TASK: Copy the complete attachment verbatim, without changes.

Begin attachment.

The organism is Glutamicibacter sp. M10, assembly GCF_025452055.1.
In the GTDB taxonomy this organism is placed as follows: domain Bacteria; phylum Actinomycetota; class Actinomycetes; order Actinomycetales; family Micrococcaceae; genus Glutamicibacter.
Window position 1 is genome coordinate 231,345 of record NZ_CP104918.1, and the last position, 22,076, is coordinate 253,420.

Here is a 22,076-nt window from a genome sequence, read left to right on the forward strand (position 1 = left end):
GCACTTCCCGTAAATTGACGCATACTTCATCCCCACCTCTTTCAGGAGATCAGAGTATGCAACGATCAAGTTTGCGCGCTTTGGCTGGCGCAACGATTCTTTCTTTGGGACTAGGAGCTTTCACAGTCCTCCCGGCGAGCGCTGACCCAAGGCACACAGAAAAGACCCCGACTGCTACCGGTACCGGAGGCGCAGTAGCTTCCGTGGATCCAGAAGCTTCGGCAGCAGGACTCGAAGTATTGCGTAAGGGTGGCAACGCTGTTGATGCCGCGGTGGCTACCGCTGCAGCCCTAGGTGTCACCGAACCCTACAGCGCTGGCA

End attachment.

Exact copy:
The organism is Glutamicibacter sp. M10, assembly GCF_025452055.1.
In the GTDB taxonomy this organism is placed as follows: domain Bacteria; phylum Actinomycetota; class Actinomycetes; order Actinomycetales; family Micrococcaceae; genus Glutamicibacter.
Window position 1 is genome coordinate 231,345 of record NZ_CP104918.1, and the last position, 22,076, is coordinate 253,420.

Here is a 22,076-nt window from a genome sequence, read left to right on the forward strand (position 1 = left end):
GCACTTCCCGTAAATTGACGCATACTTCATCCCCACCTCTTTCAGGAGATCAGAGTATGCAACGATCAAGTTTGCGCGCTTTGGCTGGCGCAACGATTCTTTCTTTGGGACTAGGAGCTTTCACAGTCCTCCCGGCGAGCGCTGACCCAAGGCACACAGAAAAGACCCCGACTGCTACCGGTACCGGAGGCGCAGTAGCTTCCGTGGATCCAGAAGCTTCGGCAGCAGGACTCGAAGTATTGCGTAAGGGTGGCAACGCTGTTGATGCCGCGGTGGCTACCGCTGCAGCCCTAGGTGTCACCGAACCCTACAGCGCTGGCA